Does Science Lead to Certainty – The Problem of Induction & Falsification
Channel: Hamza Tzortzis
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Episode Transcript ©
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Now why is it the case of science doesn't need to certainty because of the problem of induction science relies heavily on induction. What is induction is like a thinking process, we have a limited set of observations and data. And as a result of your limited observations and data, you conclude for the next observation that you have not observed, or the entire set of observations that you haven't observed, it moves from the known to the unknown. For example, if I've observed 1000, white sheep, I may conclude the next sheet is going to be white. But is it true? Is it necessarily true? Is 100% true? No is likely to be true given my observations that are limited by may observe a black
So that's the problem reduction, it's probabilistic. It's not what you call a definite knowledge. From that point of view, it may change you may have a future observation that contradicts previous conclusions. So let me give you a principle. Just for it to be in your mind, there can always be a new observation that can be at odds with our conclusions. Based on our limited data. Based on a previous limited data, I repeat, there can always be new observation that can be at odds with our conclusions based on our previous limited data. And that is the beauty of science.
Because it changes and adapts as a result of the new observations in direct or in or direct observations we have experienced.
And this is why philosophers of science gillean Barker and Philip kitcher they say in their book of philosophy of science, a new introduction published by Oxford, scientists revisable. Hence to talk of scientific proof is dangerous, because the term fosters the idea of conclusions that are graven in stone. Now, before we move on to the final false assumption, I want to talk about just a quick note on falsification. Now, Karl Popper, he understood the problem induction is science. You can't prove scientific theories to be true. In a philosophical sense, you can't prove scientific theories to be true in an absolute philosophical sense. You could just show that they were confirmed, but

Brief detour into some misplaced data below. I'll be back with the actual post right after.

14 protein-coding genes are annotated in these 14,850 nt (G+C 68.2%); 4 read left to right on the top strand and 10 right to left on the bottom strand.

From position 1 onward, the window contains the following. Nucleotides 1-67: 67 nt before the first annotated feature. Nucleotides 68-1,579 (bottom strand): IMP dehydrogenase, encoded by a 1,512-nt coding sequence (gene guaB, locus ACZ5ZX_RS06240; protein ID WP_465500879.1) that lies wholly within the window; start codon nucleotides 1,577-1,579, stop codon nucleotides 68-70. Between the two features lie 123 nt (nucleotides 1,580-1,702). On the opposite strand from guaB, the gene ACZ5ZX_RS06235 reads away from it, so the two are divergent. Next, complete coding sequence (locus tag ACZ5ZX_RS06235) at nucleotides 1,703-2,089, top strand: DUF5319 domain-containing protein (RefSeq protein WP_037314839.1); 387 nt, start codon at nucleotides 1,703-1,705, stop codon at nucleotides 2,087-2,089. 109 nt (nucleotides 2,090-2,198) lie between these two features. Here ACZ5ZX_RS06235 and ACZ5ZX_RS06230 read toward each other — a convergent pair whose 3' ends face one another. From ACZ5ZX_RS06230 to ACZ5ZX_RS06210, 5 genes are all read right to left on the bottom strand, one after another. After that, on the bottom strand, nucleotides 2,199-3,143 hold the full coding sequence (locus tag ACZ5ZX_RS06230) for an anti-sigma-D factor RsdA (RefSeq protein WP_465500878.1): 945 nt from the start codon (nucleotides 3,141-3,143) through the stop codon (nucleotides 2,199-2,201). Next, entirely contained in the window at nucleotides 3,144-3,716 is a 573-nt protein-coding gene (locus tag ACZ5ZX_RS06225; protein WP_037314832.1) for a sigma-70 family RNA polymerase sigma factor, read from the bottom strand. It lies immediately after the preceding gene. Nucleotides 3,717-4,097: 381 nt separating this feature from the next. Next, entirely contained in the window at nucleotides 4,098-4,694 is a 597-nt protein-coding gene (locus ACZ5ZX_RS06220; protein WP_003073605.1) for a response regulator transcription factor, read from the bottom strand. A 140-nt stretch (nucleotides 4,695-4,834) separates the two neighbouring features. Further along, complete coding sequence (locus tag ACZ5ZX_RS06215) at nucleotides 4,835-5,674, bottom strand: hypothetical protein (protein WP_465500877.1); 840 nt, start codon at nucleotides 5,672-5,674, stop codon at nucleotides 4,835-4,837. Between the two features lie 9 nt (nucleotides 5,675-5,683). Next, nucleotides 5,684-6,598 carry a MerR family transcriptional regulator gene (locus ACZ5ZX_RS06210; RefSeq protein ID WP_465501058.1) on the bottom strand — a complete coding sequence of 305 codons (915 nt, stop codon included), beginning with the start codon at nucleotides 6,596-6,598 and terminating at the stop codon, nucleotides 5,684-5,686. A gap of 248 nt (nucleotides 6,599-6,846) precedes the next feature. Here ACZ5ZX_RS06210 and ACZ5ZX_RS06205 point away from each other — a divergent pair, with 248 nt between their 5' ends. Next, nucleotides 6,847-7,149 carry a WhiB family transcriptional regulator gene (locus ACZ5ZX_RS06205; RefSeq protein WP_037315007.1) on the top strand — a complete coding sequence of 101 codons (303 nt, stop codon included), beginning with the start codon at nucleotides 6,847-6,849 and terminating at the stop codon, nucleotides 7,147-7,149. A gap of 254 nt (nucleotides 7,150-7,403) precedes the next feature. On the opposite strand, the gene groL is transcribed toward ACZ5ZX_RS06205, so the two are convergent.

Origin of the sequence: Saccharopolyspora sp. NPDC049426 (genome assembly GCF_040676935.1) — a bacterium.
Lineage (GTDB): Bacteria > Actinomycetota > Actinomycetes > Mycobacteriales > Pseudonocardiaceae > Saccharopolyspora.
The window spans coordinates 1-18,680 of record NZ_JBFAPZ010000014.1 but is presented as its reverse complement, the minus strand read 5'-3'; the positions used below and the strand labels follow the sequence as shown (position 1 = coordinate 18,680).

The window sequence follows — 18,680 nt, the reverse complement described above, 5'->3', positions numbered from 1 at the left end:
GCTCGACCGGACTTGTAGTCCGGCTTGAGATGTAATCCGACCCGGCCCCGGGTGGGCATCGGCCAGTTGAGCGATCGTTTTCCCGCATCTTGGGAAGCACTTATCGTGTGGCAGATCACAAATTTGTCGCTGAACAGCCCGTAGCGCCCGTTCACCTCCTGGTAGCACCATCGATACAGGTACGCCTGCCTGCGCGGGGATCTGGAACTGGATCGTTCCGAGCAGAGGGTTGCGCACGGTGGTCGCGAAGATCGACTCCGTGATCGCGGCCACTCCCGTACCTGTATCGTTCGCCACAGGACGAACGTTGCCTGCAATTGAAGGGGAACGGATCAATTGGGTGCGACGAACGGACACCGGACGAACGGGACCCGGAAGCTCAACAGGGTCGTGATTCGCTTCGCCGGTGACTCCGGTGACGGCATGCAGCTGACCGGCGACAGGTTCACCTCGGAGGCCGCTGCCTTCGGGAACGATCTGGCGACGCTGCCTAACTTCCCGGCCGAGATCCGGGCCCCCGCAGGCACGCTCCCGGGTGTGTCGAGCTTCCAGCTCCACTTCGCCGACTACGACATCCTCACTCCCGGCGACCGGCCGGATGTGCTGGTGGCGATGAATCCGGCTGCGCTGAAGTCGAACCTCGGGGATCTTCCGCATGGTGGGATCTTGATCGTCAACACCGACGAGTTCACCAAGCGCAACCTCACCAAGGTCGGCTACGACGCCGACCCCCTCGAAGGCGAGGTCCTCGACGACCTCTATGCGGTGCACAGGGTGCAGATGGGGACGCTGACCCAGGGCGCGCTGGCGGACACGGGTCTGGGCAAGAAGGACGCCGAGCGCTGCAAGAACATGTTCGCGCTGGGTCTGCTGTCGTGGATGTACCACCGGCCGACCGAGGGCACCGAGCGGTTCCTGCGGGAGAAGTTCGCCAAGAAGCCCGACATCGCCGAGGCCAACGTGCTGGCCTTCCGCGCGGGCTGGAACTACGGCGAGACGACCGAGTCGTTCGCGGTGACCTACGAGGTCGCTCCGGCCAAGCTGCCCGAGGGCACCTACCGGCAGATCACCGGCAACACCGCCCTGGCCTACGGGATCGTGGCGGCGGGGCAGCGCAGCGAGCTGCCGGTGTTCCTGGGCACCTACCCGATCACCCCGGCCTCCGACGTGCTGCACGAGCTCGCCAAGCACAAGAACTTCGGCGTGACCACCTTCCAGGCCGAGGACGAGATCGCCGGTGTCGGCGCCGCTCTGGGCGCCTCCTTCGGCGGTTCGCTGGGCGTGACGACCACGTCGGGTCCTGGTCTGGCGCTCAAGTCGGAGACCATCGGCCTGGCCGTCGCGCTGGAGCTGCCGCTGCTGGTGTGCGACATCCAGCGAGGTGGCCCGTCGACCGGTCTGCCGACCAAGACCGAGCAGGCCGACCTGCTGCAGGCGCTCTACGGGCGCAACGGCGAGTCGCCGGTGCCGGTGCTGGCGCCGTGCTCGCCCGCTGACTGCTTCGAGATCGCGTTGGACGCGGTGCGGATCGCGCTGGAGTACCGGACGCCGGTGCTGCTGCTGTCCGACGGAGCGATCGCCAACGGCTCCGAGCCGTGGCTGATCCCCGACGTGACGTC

they may not be true, from that point of view, from from a philosophical point of view, and he felt that was a problem. And he agreed, you can't solve the problem of induction. So what did he What did he invent, if you like, he basically brought into existence this idea of falsification. He said scientific theories can't be proven to be true in an absolute way, but they can be proven to be false. The knowledge that you can have is knowledge of what theories are false. That's the knowledge that scientists should be looking for.
And he called this falsification. Now, what is falsification in a nutshell, it is
the following if a theory claimed that something would be observed under certain circumstances, and it is not observed, then the theory is proved false. Listen to this theory I made up earlier ribbit.
Not remember, ready? All birds that die on a Friday will do so in midflight. Theory.
Beautiful theory. Yeah. All birds that die on a Friday will do so in mid flight. How do you falsify this theory?
You observe a bird that is not flying, it's on the ground and it's walking, and it's a Friday and it died while walking. My theory is falsified.
That's falsification. Okay. Now, what's very interesting is
he was not entirely true, because you can have falsified theories that can be brought back to life. It's like an epistemic intellectual resuscitation.
And all you need to do is change the auxilary assumptions. That's why many academics, scientists and the philosophers of science, they don't really take falsification 100% seriously, from the point of view of being a hard preparing, they're more soft preparing, it's useful to have theories that are falsifiable. But it's not as simple as that. Because if you tweak the assumptions, something that a theory that was dead can be revived. Let me give an example.
How do we discover Neptune?
Does anyone know how we discovered Neptune?
You'll know, I found that I'm joking.
We discovered Neptune because you know, orbits were like wow, you know, orbits are really nice and this smooth and they're doing their thing, right. And, you know, if we if we have another planet like Uranus, it's, it's always should be the same smooth musical cosmic dance right? But you seem to be a bit drunk.
He had a wobbly obey the perturbations of Uranus. He was like, whoo. I'm a bit tipsy. Yeah. So Uranus was tipsy. So the problem here is, what do they do? Do they now say, look, this has falsified our theories about orbits? No, they just changed the assumption. What was the assumption?
They said there's no other planets. So they changed the assumption saying maybe there's another planet that's closer to Uranus, that is affecting the orbit of Uranus. And that's how they discovered Neptune.
So falsified theories
in the at the onset can be revived as a result of tweaking your assumptions. And by tweaking those assumptions, you discover new scientific truths. And there you thought science was simple.